Natural History Notes

Sunday, November 13, 2011

bugs in the water, again

I made it back to the Benthic project collection for the first time in months last Friday. Of course the whole project was derailed in the late summer because there warn’t no water. But the water’s back, at least some, and the critters too.

We went to the Burning Tree, Woodrow, and Gay Street sites. Jackson is still barricaded by the property-owner’s barbed wire. It will be a fairly quick lab session next week, because we didn’t get a whole lot. There were, I heard, dragonfly larvae in the Woodrow riffle, but I wasn’t picking that sample, so I didn't see them. Gay had lots of tiny, barely visible swimming thingies - scuds?? that had to be picked with the pipette, because you could never have caught them with the forceps. And a good many very fast and wiggly mosquito larvae. New folk, Faith and a guy whose name I didn’t absorb, joined us. Also Raquel, Theresa, Marilyn, John and Adelaide, and Don. No Kay.

Dragonfly and mosquito larvae images from Chris@184 Chris Bradbury and NZ Alex on Flickr. The pictures of John and Don, Adelaide, and Kay are from the Jackson site last April.

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Saturday, November 05, 2011

bees in flowers, and a farewell

Friday 4 Nov

It’s a quite lovely day today, pretty chilly but perfectly clear and pretty calm. Last night we were due for a freeze, which I guess we had, since the thermometer read 34° at 9 am, after an hour of sunshine already. But it was calm, after the extremely blustery cold front came in more than a day before, and it didn’t seem particularly cold. The almond verbena is still just fine. It’s almost head-high, though fairly slender, and the top part of it is almost all flower spikes. I have seen the bees working it this week, for the first time since I’ve had it.

The bees are also noisily busy in the yard-full of scarlet sage, and also at the turk’s-cap and ceniza, as well as the yellow wildflowers. Perhaps also in the slender vervain, which along with crow-poison has made a return in the fields, thinking it is spring. The winter honeysuckle is also blooming a bit out of season. However, though there are some surviving branches of the eleagnus, I have seen no sign of blooms there.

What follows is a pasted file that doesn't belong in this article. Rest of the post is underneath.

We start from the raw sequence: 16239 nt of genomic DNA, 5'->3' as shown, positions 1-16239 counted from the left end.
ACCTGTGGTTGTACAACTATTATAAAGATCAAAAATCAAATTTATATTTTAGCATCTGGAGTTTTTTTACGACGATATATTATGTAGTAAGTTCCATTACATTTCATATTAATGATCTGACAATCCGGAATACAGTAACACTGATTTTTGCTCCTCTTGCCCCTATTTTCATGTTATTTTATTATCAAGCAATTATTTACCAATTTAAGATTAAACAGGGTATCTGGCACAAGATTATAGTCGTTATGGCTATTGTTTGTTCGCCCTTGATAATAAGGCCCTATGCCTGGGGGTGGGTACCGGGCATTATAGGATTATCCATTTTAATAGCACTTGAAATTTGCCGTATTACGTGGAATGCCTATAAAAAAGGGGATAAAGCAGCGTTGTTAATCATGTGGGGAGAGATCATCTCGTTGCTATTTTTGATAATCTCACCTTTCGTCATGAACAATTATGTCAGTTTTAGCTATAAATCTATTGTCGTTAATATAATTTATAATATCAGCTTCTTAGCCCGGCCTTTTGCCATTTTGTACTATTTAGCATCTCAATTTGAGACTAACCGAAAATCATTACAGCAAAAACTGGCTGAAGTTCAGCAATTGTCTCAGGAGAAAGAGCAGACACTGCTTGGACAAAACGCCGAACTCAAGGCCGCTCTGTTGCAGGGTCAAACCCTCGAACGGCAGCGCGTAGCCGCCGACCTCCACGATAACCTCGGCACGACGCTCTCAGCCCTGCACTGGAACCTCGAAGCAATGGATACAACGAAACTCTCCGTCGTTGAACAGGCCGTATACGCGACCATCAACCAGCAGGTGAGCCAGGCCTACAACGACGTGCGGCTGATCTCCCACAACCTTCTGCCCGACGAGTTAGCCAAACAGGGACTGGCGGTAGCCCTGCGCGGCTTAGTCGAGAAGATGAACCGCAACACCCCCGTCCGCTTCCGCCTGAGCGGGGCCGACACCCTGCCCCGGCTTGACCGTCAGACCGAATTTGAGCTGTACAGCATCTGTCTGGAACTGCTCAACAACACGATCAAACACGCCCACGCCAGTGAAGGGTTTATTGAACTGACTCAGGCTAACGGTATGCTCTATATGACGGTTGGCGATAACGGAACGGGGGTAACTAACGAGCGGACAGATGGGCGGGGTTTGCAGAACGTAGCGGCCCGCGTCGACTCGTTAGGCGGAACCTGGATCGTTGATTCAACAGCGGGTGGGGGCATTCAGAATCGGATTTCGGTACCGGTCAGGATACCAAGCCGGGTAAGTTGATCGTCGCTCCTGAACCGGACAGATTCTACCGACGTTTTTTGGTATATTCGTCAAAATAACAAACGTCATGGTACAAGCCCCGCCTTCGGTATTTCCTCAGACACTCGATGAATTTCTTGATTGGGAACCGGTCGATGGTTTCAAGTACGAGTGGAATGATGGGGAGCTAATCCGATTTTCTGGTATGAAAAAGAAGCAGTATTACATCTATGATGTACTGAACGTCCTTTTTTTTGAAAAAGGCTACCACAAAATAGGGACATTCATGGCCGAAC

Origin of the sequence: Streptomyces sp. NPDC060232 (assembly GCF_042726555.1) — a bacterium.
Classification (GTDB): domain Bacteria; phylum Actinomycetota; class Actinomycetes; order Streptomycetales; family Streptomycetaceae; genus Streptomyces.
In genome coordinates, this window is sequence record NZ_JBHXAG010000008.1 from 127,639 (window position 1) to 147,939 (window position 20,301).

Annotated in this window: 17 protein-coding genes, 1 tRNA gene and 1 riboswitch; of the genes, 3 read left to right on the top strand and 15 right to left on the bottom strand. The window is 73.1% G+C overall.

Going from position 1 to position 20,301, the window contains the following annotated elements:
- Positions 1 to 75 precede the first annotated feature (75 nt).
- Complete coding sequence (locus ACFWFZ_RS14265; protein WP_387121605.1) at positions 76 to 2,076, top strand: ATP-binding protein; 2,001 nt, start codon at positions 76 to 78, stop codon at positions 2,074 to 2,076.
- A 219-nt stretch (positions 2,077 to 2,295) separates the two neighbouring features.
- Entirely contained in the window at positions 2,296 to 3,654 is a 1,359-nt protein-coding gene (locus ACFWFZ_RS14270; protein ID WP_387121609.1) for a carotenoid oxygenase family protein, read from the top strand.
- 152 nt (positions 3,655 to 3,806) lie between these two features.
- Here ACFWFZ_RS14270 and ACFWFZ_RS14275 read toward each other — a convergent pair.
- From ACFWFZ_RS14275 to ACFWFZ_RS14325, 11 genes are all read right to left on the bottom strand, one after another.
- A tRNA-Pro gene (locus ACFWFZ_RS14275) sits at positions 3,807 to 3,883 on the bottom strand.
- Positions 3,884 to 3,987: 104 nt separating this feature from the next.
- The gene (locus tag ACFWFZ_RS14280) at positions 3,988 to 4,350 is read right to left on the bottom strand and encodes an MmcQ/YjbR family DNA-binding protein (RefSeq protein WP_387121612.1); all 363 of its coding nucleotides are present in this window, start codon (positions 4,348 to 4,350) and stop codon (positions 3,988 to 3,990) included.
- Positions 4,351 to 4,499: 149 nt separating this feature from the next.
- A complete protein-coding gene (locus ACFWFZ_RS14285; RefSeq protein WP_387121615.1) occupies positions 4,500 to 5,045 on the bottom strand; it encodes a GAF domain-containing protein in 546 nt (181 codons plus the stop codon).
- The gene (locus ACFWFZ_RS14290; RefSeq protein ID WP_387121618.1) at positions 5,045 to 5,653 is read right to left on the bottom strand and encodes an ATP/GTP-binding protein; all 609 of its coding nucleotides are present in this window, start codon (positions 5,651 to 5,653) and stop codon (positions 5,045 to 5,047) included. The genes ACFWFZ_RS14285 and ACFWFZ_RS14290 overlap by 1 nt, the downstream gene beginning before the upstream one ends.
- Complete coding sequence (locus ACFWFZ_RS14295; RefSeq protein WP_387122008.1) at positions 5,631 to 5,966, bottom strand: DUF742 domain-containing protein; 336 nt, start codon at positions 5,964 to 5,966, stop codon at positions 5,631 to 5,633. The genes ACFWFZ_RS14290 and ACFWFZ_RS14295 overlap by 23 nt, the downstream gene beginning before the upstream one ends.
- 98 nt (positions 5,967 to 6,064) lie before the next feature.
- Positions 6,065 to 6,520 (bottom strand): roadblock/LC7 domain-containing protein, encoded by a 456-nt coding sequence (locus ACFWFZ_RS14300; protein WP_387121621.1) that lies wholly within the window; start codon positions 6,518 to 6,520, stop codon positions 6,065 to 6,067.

Goodbye to Whispering Oaks

Lat Saturday, the 29th, we had a very nice though bittersweet day out at Whispering Oaks, which is now closed. The weather was perfect. Chery, Kay, Rhonda, Julie Althouse, Mary, and I showed up for Troop 74 (and 86), and Laura was also there, as well as Mr. Cline, and Mrs. Kooker made an appearance too (can’t get my head around calling her Jean). They got us all together for a videotaped interview, which Mary has been sent for Special Collections in the library; she’s going to make a DVD.

We went down to the lake, which doesn’t look like it had the problems my pond had this summer. It’s obviously much deeper, in a steepish bit of terrain, and with a steeper dam, too. It looked very verdant, because solidly covered with duckweed.

--Ooh,there is a towhee outside the living-room terrace! Also the white-throats are here; I heard them calling on Halloween day.--

Julie, Chery, and I went prospecting down paths trying to find the campsite back at the back, where I remember my first Brownie day camp, and where they recall a Primitive Camp site (the once I went to Primitive, it was near the lake). By continuing on past the manicured beaten trail on a just-visible trace, we found it, and the back fenceline. Ran afoul of a few greenbriers.

The lake seemed the right size to me, and the camp territory as a whole. But the Big House was quite shrunken, and as for the filled-in fire pit!?! The gate arch at the entrance was barely wide enough for the shuttle bus, when I kind of remembered it as a broad opening. The parking lot seemed about right, but the long winding road up to the Big House was merely a brief stroll. That effect may partly have been because it is so highly cleared out now, no underbrush or passion flowers any where near the road.

Well, it was a nice day, It would be awfully nice if a non-profit bought it for a meeting-site, and kept the building, but I guess that’s unlikely. I could make a great house out of that building, but I suppose most people would find such an open plan a problem. And wintertime heat would probably be a problem, I guess. But Imagine a sleeping loft installed over maybe a third of the big room, and maybe the central fire restored -- well, maybe not, the current one works well.. Maybe removable partitions to enclose the low under-loft area, to keep just it warm in really cold weather, with a wood stove...